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ISU professor discusses new concussion study on Newsline

The Philadelphia Eagles and New England Patriots are facing off this week in “The Big Game” this Sunday.

Last year Gisele Brady, the wife of New England Patriots star quarterback Tom Brady, made a statement that could change some views on the game of football.

She publicly stated during an interview that her husband had a concussion during the 20-16 season.

No one knew about the concussion and was ultimately never pulled from play.

Caroline Faure is a professor of sport science and physical education in the Idaho State University College of Education.

She has done years of research on concussions.

Faure’s research concludes that concussions are likely unreported in the NFL and the wives and families of concussed players could use more support.

Below you will find numbers from her recent study.

Knowledge or Observation of Actual or Possible Concussion Experience in Undiagnosed Cases

— 98.31% were aware of instances in which their husbands failed to report symptoms associated with concussion.

— Wives were asked to report severity of observed symptoms on 6-pt scale consistent with McCrory et al. (2017).

— 59.32% characterized at least one or more of their husbands’ symptoms during these times as severe, as indicated by a rating of “5” or “6” on the concussion grading scale.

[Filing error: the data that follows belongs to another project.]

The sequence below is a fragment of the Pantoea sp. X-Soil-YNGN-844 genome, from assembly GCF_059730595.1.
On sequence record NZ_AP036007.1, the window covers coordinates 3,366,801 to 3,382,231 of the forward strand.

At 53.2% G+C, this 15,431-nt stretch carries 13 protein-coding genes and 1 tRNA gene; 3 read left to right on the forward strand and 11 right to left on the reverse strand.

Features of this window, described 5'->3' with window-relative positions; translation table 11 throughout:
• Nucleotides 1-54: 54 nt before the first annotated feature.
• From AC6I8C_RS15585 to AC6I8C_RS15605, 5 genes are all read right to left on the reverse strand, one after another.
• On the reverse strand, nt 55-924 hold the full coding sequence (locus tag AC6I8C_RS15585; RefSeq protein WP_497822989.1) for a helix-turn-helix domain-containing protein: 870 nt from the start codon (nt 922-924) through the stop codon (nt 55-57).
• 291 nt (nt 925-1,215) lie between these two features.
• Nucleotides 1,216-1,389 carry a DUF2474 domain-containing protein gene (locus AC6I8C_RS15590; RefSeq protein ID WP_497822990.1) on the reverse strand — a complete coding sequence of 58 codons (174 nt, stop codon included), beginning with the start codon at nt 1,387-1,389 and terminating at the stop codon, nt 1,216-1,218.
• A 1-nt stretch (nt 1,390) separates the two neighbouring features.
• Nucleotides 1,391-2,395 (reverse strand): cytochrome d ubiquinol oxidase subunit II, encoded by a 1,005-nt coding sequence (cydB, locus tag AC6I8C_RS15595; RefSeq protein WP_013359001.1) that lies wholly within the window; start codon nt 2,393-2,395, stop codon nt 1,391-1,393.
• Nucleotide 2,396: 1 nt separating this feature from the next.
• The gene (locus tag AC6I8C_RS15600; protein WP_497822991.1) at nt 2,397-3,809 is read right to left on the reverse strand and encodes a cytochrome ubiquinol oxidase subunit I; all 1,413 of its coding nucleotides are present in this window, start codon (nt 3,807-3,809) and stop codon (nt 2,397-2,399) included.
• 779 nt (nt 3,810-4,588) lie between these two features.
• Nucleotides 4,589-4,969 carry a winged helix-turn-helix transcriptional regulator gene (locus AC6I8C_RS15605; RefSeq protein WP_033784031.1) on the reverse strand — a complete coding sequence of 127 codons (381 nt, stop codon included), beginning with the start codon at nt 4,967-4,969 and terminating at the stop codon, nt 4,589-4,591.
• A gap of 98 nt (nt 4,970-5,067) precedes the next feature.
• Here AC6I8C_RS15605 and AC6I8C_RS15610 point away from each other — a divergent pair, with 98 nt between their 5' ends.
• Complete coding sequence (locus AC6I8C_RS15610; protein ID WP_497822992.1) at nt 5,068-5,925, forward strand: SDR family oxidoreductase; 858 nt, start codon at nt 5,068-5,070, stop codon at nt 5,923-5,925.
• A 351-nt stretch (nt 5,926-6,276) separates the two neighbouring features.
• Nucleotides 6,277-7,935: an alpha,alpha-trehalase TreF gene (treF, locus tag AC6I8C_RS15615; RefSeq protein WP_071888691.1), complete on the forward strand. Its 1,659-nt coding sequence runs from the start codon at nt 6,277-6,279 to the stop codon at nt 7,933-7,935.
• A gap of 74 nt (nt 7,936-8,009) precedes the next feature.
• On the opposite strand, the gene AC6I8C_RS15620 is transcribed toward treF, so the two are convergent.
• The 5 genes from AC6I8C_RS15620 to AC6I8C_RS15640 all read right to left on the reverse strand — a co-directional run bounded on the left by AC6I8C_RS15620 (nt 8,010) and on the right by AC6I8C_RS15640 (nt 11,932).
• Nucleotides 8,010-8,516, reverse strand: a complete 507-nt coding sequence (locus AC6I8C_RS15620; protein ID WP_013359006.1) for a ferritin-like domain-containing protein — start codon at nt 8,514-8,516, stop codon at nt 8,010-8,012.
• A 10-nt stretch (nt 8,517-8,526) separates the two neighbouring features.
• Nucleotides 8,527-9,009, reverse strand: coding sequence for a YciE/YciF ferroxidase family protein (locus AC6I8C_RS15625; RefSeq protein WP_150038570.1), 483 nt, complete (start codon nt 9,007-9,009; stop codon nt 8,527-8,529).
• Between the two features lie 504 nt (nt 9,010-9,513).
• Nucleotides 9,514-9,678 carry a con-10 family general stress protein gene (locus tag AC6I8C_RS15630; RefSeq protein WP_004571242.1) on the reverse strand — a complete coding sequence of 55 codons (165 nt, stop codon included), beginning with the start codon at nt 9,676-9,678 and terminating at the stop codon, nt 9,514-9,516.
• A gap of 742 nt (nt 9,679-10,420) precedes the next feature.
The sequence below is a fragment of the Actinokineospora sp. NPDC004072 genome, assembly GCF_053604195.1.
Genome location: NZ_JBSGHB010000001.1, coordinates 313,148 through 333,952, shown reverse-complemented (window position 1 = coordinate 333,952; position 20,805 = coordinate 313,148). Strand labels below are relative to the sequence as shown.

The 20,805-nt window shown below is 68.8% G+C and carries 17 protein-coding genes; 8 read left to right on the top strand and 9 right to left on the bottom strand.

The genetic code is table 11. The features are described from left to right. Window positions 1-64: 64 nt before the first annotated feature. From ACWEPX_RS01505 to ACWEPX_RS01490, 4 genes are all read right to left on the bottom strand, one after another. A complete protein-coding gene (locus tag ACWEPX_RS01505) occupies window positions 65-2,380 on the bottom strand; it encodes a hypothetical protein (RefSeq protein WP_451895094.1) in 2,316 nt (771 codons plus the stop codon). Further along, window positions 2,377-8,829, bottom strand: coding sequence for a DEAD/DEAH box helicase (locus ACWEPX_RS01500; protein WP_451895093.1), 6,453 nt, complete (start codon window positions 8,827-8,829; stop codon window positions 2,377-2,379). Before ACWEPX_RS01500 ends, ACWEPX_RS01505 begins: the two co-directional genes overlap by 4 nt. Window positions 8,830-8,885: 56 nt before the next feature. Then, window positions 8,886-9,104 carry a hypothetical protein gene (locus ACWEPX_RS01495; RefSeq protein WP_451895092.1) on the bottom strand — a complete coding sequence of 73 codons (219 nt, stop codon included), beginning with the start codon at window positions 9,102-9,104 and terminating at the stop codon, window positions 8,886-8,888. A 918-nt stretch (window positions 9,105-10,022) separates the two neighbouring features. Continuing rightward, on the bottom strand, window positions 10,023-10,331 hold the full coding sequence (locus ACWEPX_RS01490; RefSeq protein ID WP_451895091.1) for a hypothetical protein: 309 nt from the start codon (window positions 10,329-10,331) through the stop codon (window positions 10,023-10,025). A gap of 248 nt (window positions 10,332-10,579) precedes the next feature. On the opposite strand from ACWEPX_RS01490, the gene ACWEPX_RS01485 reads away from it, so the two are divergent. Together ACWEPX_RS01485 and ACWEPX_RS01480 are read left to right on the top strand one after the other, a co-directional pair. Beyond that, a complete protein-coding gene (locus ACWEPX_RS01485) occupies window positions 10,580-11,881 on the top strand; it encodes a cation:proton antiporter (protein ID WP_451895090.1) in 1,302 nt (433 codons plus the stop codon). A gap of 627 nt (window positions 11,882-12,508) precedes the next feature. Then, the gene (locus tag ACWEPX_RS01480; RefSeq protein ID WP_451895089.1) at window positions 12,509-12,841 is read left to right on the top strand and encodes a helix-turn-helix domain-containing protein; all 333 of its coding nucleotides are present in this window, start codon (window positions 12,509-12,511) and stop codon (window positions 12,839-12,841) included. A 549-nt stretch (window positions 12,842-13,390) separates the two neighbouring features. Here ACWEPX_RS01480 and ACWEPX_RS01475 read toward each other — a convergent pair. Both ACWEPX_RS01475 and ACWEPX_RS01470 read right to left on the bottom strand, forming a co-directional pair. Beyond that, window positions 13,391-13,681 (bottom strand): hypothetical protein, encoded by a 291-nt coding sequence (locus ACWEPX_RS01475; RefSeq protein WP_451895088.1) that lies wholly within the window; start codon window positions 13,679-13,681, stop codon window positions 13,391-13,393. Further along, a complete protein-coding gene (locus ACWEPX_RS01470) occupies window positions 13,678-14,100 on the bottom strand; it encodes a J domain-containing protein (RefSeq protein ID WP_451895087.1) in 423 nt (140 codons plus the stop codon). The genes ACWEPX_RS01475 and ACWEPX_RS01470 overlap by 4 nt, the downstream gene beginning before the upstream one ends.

— 20.34% reported observing five or more severe symptoms during these potentially concussive occasions.

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Observations Towards Concussion Reporting

— 88.13% stated their husbands felt pressure to play through concussive injuries.

— 86.44% were aware of instances in which their husbands actually continued to play despite feeling concussed.

— Extrinsic Influencers to Continue to Play: Coach, Owner/GM, Teammates, Medical Personnel, Media/Fans.

— Intrinsic Influencers to Continue to Play: Fear of Losing Starting Position or Roster Spot; Desire to Prove One’s Toughness.

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Fears Relative to Concussion & Concussion Risk

— 93.22% of wives acknowledged being scared of the risk of concussion to their player-husbands.

— 81.36% felt the NFL was not doing enough to protect players from concussion risk.

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— 81.36% felt the NFL was not doing enough to protect players from concussion risk.

Observations of the Presence of Lingering Side Effects That May/May Not Be the Result of Concussion

— 71.19% of women stated that, based on their own observations, their husbands suffer from one or more lingering side effect commonly associated with concussion.

— The three most common side effects reported were irritability/mood swings (n=38) short-term memory loss (n=35) and depression (n=27).

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